This article have been published online by the Magyar Nemzet on November 16, 2020.
While in America, television represents voters’ most important source of information, it’s internet news portals in Hungary—found the Lounge Group’s representative study conducted in both the USA and Hungary around the time of the US presidential elections. According to the study, Hungarian news consumption preferences significantly differs from general media consumption; in the United States, TV is still an important news source, but online platforms are becoming increasingly prevalent.
The Lounge Group’s representative study of both Hungarian and US voting behavior during the US presidential elections brought surprising results. According to the findings on primary news sources, Americans prefer TV while Hungarians prefer online portals.
In examining the two countries, there are distinct differences in news and general media consumption.
Among Hungarians of voting age, media consumption is almost equally distributed between Internet and TV. However, when it comes to news or content related to the public sphere, online forums lead in Hungary: 41% of politically active participants indicated the internet as their primary platform. Meanwhile, nearly 60% of US participants indicated TV as their main source. This is not too surprising considering the enormous interest surrounding the televised presidential debates. For instance, 73 million viewers tuned into the first debate; on the night of the elections, 71 million American viewers followed the live results in front of their TVs. During prime time, Fox News alone was watched by 13.7 million—leaving behind even CNN and MSNBC.
When looking more closely at various age groups, there are significant disparities in platform preferences for news consumption.
Hungarian youths—specifically between the ages of 18 and 34—have very clearly taken to Facebook and primarily prefer this platform for news. Online portals come in second, then TV. Yet among the 35-49 age group, Facebook usage for this purpose considerably drops to almost the same rate as radio. In America, 18-34-year-olds make up the largest ratio of readers on Facebook, however it’s not first place for them; TV is also the primary source for this youngest generation of American voters.
“As with everything, globalization is noticeable in media consumption trends. On political and social issues however, there still remains completely different habits of consumption. Internet and TV media consumption in Hungary has for years been expanding side-by-side. Today, we can refer to general screen time in Hungary too, given that we watch TV on our phones and go online on the TV. But this trend is not just relevant here—the prevalence of multiscreen media consumption is growing worldwide; in other words, TV and internet are getting closer in time and space” said Krisztina Hidvégi, Media Director of the Lounge Group. She went on: “Rather, the question is not whether we consume other media or whether media consumption is globalizing, but instead, if our tools and media preferences are the same for political and public content?”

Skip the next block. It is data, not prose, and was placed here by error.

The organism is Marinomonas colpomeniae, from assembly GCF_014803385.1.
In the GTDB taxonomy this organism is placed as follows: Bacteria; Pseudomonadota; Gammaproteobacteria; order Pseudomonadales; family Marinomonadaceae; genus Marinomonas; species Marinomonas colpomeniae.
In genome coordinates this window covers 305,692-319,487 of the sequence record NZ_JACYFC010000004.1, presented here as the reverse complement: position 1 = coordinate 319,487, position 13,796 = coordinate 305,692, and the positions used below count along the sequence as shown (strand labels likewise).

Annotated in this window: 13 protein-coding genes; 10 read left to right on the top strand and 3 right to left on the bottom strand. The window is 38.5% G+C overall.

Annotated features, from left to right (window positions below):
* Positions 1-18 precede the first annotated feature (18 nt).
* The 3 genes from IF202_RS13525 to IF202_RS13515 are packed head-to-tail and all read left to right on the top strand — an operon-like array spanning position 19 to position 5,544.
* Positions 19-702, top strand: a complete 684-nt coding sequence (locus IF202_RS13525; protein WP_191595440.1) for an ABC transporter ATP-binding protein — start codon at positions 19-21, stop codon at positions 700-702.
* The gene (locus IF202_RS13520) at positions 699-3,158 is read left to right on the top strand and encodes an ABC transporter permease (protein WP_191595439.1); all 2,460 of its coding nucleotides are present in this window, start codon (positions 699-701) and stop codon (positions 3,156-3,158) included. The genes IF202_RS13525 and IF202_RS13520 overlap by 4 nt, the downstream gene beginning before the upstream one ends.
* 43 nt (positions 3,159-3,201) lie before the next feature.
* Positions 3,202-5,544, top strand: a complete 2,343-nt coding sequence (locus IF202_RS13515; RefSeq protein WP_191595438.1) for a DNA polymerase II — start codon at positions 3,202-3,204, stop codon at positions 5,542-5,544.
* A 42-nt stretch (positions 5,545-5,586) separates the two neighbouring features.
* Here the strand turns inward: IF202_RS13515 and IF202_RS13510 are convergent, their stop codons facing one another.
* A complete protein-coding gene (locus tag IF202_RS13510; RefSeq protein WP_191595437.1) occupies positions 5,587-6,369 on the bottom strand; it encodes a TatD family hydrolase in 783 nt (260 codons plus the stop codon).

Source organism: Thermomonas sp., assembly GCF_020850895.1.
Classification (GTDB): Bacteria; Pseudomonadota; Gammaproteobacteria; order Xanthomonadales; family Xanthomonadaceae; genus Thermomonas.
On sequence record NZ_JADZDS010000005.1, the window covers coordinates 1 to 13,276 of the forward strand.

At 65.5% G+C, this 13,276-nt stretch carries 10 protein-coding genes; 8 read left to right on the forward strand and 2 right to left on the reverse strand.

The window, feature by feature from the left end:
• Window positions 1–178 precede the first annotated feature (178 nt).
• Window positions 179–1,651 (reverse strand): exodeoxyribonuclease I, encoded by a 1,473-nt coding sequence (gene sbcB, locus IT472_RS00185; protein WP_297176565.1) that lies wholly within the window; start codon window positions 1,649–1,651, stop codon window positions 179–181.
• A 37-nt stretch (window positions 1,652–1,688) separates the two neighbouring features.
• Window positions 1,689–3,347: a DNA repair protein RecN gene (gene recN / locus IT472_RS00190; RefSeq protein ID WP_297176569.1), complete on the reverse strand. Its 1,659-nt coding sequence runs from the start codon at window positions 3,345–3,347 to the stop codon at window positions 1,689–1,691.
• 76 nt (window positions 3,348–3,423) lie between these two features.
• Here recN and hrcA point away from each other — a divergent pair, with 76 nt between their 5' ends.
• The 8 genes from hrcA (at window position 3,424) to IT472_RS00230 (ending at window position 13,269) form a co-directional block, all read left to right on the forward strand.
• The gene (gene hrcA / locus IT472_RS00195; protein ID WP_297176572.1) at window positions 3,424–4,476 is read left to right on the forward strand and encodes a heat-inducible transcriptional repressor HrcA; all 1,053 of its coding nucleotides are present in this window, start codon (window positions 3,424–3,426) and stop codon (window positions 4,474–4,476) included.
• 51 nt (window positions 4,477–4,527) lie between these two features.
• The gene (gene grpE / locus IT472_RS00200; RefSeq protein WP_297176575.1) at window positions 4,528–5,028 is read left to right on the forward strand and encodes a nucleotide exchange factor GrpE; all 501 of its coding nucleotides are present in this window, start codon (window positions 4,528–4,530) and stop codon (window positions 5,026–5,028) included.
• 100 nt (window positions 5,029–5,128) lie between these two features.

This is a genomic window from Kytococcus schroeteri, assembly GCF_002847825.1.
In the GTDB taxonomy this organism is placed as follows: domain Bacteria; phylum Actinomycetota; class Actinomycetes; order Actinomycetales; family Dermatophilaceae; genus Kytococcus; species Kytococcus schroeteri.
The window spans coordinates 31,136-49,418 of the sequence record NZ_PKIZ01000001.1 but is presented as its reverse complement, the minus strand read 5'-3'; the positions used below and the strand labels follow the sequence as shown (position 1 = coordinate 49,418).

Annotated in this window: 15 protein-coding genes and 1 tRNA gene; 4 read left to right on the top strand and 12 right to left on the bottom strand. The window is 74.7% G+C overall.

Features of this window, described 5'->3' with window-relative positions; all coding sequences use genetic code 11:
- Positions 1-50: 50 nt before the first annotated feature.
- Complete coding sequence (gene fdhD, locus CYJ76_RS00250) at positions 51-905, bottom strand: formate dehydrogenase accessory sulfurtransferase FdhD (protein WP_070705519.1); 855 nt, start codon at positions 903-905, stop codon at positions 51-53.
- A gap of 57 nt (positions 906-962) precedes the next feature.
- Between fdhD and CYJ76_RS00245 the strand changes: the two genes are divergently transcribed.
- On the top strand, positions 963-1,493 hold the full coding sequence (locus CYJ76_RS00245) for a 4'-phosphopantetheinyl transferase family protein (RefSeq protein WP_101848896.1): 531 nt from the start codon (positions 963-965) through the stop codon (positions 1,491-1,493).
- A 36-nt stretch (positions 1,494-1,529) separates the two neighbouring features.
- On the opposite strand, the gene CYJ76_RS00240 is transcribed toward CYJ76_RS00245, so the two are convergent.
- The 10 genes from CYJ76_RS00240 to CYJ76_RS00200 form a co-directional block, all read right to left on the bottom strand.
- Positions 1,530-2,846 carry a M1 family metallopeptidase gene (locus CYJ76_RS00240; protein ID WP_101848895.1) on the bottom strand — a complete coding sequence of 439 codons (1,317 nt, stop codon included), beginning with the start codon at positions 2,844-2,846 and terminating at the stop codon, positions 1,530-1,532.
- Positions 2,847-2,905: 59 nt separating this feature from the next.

According to the Lounge Group study
American voters update themselves more often than Hungarians on political and public sphere content.
More specifically, over 80% regularly read up on domestic politics and policies. Among Hungarians with the same habits, this proportion is under 60%. Moreover, Hungarians typically start to take an interest in politics and social affairs at an older age. Consequently, only a third of Hungarian 18-29-year-olds follow domestic political news with some regularity; parallelly, the same age group across the Atlantic reaches a 70% rate of active news consumers.
“Both among Americans and Hungarians its evident that the older the population segment, the more interest in politics. In Hungary however, the gap between younger and older generations in terms of openness to political content is much greater” said Krisztina Hidvégi.
The relationship to political and public issues alludes to fundamental differences in socialization which in turn cause differences in attitudes and, ultimately, in consumption. In Hungary for example, diverse conversations and opinions on political-social issues are not typical. Rather, views are discussed with family members or maybe close friends. Americans ask for and offer opinions over a much greater scope: religious leaders and local businesses may play a role in decision-making, and political analysts, influencers, and celebrities also get more weight to their opinion in the US. For example, the latter is particularly disdained by Hungarians.
Every second Hungarian rejects the publicized political opinion of their favorite actor, musician or youtuber.
Therefore, well-known figures in Hungary rarely openly manifest their opinions on the public-sphere.
It holds true in both countries that about 25% of voters live in so-called opinion bubbles. This means that most of their friends and acquaintances share the same views; on social media and other forums they mostly encounter opinions that they agree with. Concerning political opinion formation, this is not a very positive trend– these voters are not confronted by any opinions outside of their microcosms that may expand or enlighten their views and decisions.
A survey of 2000 people was conducted by Cygnal LLC on behalf of the Lounge Group in the US from September 5-7, 2020. The Századvég Foundation conducted the Hungarian counterpart of the study in early October 2020; the 500-person sample was representative of Hungarian society based on age, gender, and type of settlement residence. The research findings were also reviewed by the largest news agency in the US, the AP. Prestigious US newspapers and portals that publish Lounge Group research include Yahoo Finance and Marketwatch, reaching more than a hundred million readers every month.